While I know that the WordPress post_class(); has been around since WordPress 2.7 I recently just stumbled upon it for some recent projects.

Unfortunately, while post_class(); gave me a ton of function that I needed, I still needed to extend it just a bit to suit the project specific needs.

What is post_class();

Stealing directly from the Codex

The post_class(); may include one or more of the following values for the class attribute, dependant on the pageview:

  1. .post-id -> The specific post-id for each post
  2. .post -> The specific post type. A custom post type of show would be .show
  3. .attachment -> on attachment template files
  4. .sticky -> If the post is marked as a sticky post
  5. .hentry -> (hAtom microformat pages)
  6. .category-ID -> The ID of any category on the post
  7. .category-name -> The category-nicename
  8. .tag-name -> The tag-nicename

Basic implementation:

So instead of wrapping your posts in a div with the class of post you should be using code like this:

<div id="post-” >

The actual HTML may look something like this for a post in the “dancing” category:



It’s also worth noting that if you’ve already defined a class in plain HTML then post_class(); won’t work. Any extra classes will need to be added to the post_class(); itself.

Beyond the Codex

So now that I’ve repeated the Codex information on post_class(); how about I add something new to the mix. All of these samples would go in your functions.php file.

First things we’ll do is add an alternating odd/even class to our posts so that we can alternate highlighting.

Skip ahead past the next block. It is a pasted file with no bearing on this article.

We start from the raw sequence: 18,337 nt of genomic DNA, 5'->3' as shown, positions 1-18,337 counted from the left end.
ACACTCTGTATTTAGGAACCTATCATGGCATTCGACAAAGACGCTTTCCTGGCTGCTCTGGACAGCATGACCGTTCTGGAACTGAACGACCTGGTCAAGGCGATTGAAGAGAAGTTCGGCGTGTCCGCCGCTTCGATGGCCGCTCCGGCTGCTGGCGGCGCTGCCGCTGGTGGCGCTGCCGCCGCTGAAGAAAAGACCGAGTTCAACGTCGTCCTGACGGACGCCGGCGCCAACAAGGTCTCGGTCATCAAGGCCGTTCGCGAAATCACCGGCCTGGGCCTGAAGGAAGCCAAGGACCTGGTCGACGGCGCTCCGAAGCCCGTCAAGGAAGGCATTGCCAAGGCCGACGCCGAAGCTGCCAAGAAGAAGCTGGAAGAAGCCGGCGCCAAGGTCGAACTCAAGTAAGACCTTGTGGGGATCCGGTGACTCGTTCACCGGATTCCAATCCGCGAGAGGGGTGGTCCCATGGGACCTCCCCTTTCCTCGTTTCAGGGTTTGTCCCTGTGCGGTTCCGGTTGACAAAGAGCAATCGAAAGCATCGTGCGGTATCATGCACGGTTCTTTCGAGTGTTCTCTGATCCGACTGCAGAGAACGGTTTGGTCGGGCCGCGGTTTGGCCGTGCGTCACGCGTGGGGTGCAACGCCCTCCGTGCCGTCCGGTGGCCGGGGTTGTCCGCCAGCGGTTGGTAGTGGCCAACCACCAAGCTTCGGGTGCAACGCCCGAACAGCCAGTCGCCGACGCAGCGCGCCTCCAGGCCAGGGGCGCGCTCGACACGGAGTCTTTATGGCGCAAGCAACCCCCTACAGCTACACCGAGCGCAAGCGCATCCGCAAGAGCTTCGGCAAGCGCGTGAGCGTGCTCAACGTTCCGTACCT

Now let’s break down the code. First we add_filter to the post_class and we do that by calling a function (notice it’s name spaced you should always do that to minimize conflicts).

Next we establish a global variable of $current_class and set it’s value to odd.

Now we start our function that will accomplish the odd/even switching. We set $classes equal to $current_class then toggle $current_class from odd to even.

Finally we need to return $classes to make sure that we have something to send to post_class(); at the end so we return the new values.

We also have all of these wonderful custom taxonomies now in WordPress 3.0 but if you look at the output of post_class(); you’ll notice that none of your custom taxonomies show up. Sure your custom post types do, and on a regular post the categories and tags do, but on a custom post type you get nothing. While this might be an oversight lets add it for our purposes.

$term ) {
if( !in_array( $term->slug, $classes ) ) {
$classes[] = $term->slug;
return $classes;

The example above assumes that we have a custom taxonomy of Genre and will add any terms from genre to post_class();. If you had a different custom taxonomy just change ‘genre’ to whatever you’ve named your custom taxonomy.

The final scenario I’ll go over today is to just add some static classes to post_class();. In one of the projects I added the odd/even highlights to post_class(); but if there is already a class on the wrapper nothing will show for post_class();. Unfortunately this theme had a number of odd classes just used to style (like .can_chg_bg WTF!!) that I needed to add to along with the odd/even highlights.



With the example above just duplicate the $classes[] = 'your-class-name'; and change the value to whatever classes you need to add to post_class();.

Other Resources

This is not an exhaustive post on what you can do with post_class(); so you can do some of your own looking with some of the resources below:

Any ideas that I’ve missed? Got some neat post_class(); snippets and use cases to share?